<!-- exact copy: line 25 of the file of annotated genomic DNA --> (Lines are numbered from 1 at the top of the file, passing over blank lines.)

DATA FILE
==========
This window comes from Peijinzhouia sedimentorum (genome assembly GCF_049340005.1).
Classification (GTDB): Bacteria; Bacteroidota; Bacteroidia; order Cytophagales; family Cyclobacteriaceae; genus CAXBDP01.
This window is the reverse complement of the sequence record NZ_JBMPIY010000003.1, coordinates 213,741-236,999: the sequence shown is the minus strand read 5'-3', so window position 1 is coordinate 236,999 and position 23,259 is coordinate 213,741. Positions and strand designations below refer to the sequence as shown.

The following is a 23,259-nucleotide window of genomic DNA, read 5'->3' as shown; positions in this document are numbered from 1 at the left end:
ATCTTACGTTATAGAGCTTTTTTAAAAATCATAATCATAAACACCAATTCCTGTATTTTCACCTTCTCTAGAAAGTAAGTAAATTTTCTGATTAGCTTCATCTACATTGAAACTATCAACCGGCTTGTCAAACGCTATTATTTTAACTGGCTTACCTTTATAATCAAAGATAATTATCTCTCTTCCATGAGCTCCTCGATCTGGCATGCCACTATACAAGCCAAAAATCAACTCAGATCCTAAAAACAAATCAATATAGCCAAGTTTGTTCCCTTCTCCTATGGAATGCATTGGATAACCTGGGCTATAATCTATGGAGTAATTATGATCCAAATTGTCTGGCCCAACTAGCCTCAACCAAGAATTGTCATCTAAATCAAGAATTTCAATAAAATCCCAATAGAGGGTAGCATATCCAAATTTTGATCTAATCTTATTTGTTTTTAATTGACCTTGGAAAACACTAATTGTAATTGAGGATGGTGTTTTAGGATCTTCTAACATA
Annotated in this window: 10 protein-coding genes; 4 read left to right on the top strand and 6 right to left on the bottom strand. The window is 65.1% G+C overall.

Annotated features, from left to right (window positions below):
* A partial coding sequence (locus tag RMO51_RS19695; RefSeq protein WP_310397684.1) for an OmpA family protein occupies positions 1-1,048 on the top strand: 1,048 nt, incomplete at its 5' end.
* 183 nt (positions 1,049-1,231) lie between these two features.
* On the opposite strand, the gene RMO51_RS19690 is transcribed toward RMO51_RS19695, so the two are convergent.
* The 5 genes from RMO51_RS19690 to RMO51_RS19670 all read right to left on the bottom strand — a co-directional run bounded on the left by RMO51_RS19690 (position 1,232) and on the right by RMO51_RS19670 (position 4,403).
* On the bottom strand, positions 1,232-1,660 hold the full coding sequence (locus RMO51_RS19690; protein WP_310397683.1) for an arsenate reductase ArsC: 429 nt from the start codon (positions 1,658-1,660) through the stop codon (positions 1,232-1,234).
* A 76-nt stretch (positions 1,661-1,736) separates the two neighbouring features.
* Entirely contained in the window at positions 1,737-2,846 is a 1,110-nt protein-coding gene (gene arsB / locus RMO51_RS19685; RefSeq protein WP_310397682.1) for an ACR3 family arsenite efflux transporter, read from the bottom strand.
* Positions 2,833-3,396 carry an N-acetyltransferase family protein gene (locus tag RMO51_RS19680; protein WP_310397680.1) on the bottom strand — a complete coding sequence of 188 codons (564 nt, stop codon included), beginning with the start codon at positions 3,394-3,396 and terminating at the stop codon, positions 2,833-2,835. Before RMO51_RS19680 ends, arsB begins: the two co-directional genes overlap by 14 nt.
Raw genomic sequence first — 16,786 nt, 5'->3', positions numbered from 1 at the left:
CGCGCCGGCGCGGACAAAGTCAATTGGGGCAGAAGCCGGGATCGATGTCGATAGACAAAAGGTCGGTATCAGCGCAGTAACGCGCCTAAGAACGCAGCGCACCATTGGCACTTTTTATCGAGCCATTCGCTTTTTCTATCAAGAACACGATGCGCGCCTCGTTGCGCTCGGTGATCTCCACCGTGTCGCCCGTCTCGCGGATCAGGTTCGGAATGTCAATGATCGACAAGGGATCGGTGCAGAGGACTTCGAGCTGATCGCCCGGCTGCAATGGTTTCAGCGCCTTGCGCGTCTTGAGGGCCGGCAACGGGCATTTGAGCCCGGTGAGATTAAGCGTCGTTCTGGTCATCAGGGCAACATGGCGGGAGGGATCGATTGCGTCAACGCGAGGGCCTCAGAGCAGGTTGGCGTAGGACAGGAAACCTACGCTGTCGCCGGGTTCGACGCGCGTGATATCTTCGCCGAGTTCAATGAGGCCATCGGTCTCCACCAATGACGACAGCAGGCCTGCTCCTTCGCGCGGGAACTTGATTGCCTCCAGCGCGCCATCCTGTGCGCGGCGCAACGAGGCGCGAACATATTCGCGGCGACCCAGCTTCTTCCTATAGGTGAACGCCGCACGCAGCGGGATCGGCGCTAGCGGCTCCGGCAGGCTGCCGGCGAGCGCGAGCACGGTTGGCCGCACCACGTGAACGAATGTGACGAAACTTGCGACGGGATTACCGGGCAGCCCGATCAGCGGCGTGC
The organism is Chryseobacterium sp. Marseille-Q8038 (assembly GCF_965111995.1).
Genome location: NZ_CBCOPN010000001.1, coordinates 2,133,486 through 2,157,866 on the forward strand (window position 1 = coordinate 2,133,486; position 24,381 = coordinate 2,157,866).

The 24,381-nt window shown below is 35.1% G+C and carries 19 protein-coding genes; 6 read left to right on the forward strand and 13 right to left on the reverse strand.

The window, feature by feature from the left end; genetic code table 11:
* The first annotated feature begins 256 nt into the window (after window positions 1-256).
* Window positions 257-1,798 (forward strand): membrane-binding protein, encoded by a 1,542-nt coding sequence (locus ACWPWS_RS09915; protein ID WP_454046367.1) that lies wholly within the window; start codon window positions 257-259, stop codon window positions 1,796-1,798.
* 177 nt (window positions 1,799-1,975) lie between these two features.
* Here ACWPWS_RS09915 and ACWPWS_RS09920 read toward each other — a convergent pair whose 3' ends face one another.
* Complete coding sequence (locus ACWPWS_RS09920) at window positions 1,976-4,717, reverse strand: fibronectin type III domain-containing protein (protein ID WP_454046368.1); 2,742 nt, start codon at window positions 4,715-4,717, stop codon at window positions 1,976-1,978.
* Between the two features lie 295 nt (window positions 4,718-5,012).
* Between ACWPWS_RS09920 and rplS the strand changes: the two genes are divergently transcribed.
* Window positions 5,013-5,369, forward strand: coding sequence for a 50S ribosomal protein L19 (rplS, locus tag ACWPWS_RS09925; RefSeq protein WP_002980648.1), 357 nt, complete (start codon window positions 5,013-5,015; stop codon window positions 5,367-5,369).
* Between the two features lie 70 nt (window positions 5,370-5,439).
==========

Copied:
* Here ACWPWS_RS09915 and ACWPWS_RS09920 read toward each other — a convergent pair whose 3' ends face one another.